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Lebanon rejects Iranian suspicions on Islamist’s death - ASHARQ AL-AWSAT English Archive
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 In this file photo taken Tuesday, Nov. 19, 2013, Lebanese people gather at the scene where two explosions have struck near the Iranian Embassy in Beirut, Lebanon (AP Photo/Bilal Hussein, File)

In this file photo taken Tuesday, Nov. 19, 2013, Lebanese people gather at the scene where two explosions have struck near the Iranian Embassy in Beirut, Lebanon (AP Photo/Bilal Hussein, File)

Beirut, Asharq Al-Awsat—Lebanese authorities reasserted their claim on Sunday that the leader of the Abdullah Azzam Brigades group, Majid Al-Majid, died from a pre-existing illness while in custody, following comments by Iranian Minister of National Security Mahmoud Alavi that Majid’s death was “suspicious.”

Lebanese Justice Minister Shakib Qortbawi said on Sunday that Acting Public Prosecutor Judge Samir Hamoud had appointed a forensic physician to examine the case, who reported that Majid’s death was caused by “three health issues: kidney failure, a virus which caused brain damage, and pulmonary problems.”

Majid, who was wanted in Lebanon and Saudi Arabia on terrorism charges, was the head of the group which reportedly claimed responsibility for a double suicide bombing of the Iranian embassy in Beirut in November. The attack killed more than 20 people, including the Iranian cultural attaché.

He was arrested by Lebanese security forces last week, and died while being treated in a military hospital.

Following the Lebanese report, the chairman of the Iranian parliament’s National Security and Foreign Policy Committee, Alaeddin Boroujerdi, said: “Tehran will send a team to Lebanon to investigate the death of Majid Al-Majid.”

He added: “According to the current circumstances, it is important for the Lebanese government to identify the cause of Al-Majid’s death and provide a report.”

The Lebanese army command announced Majid’s arrest on Friday after verifying his identity by DNA tests. He was sentenced by a Lebanese court in 2009 to life in prison on terrorism charges.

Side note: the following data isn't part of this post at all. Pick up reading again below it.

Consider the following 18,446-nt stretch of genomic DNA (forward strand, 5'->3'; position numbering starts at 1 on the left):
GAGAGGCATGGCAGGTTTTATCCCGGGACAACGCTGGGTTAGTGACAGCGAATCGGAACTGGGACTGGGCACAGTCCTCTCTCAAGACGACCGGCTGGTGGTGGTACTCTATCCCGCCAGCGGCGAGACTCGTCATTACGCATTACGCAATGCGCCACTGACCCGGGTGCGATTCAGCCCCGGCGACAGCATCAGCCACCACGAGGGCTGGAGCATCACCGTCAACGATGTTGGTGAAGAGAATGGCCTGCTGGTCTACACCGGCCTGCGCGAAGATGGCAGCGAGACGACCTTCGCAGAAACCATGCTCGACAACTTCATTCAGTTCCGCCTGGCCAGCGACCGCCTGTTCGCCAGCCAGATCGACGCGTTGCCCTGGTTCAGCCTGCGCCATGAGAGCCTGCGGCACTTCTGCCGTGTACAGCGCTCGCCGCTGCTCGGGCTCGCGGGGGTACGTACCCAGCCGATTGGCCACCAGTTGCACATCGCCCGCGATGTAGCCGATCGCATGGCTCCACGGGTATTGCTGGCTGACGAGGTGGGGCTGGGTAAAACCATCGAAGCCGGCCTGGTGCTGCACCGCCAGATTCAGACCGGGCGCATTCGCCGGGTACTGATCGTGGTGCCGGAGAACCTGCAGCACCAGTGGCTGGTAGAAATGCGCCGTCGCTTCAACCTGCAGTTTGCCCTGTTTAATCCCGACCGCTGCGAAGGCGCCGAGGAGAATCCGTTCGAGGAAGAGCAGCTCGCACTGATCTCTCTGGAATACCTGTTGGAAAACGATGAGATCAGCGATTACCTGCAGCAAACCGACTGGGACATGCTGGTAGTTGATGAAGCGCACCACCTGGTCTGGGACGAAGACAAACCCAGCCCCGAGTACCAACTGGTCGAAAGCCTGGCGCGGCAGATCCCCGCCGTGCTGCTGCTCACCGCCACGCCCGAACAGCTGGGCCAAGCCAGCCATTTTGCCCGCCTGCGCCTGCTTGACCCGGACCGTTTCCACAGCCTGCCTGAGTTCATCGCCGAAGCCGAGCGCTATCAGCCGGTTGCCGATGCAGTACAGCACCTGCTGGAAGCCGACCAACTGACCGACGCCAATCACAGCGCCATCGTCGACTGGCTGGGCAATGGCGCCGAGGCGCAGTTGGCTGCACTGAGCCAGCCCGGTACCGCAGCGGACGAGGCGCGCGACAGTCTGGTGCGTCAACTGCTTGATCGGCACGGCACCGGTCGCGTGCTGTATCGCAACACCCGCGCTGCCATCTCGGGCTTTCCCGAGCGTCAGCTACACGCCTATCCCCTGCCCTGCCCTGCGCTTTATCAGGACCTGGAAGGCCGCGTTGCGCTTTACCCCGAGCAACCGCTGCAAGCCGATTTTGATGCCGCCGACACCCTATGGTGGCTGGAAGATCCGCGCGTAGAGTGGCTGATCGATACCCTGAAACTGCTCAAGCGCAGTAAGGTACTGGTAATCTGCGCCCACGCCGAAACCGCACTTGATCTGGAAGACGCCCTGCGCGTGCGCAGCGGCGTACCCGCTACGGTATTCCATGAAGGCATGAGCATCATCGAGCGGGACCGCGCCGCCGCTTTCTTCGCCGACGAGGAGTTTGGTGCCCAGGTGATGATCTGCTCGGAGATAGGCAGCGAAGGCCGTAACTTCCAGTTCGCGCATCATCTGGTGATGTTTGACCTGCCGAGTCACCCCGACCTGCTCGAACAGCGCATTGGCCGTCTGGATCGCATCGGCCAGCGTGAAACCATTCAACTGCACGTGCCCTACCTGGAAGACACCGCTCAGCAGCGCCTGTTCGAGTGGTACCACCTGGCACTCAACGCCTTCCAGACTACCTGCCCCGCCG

In the meantime, investigations have continued into the Dahiyeh explosion on Thursday, a day after the Islamic State of Iraq and Syria (ISIS) announced its responsibility for the attack, which they said was in retaliation for Hezbollah’s intervention in Syria on behalf of President Bashar Al-Assad’s government.

In the wake of the bombing, Lebanese MPs continue to trade accusations as to where the ultimate responsibility for the spillover of the Syrian conflict into Lebanon lies.

The leader of Hezbollah’s parliamentary coalition, MP Mohammad Raad, said: “These takfirists will definitely fall, but what is required of us is to be patient and persevere, and adhere to our approach.”

Raad added during a religious event on Sunday: “Every time an explosion or a terrorist attack takes place we hear the same old tune, that they condemn the perpetrator, but that the reason is Hezbollah’s intervention in Syria.”

Raad asked: “What would the situation be in our country if Hezbollah had not fought on the Lebanese-Syrian border to protect our people and stop these takfirists controlling our borders?”

Raad called on critics of Hezbollah’s intervention in Syria to “think about what would happen if those terrorists took control of Syria and the border; where would Lebanon’s security and the right to free expression be under the oppression of those who know nothing about religion?”

The deputy chief executive of Hezbollah, Sheikh Nabil Qawooq, said: “Whatever the volume of car-bombs we will not change our position on Syria or in Lebanon, and the situation will not change there.”

He stressed that “the response to the takfirists’ crimes should be to expedite the formation of a national unity government which closes the doors to the terrorist takfirists and bolsters stability and national unity, with the priority of the government being the agreement on a national strategy to confront takfirist terrorism that threatens the nation and all the Lebanese people, because the issue is not one of targeting Hezbollah and the Shi’ites in the south and in Dahiyeh. What these people want is to ignite a fire in Lebanon like they did in Syria and Iraq.”

In response, Future bloc MP Khaled Al-Daher launched a scathing attack on Hezbollah, holding them responsible for the attack in Haret Hraik. He said Hezbollah “were responsible for the explosion, and they want to claim that Shi’ites are targeted to strengthen their resolve for the battle in Syria,” adding that Hezbollah was “a takfirist party which killed Syrian people and brought sedition to Lebanon.”

In a news conference on Sunday in Tripoli, north Lebanon, Daher said: “Those who opened the Syrian fire doors on Lebanon were Hezbollah. Everyone knows that worse is yet to come if Hezbollah does not stop killing Syrian people.”

Asharq Al-Awsat

Asharq Al-Awsat

Asharq Al-Awsat is the world’s premier pan-Arab daily newspaper, printed simultaneously each day on four continents in 14 cities. Launched in London in 1978, Asharq Al-Awsat has established itself as the decisive publication on pan-Arab and international affairs, offering its readers in-depth analysis and exclusive editorials, as well as the most comprehensive coverage of the entire Arab world.

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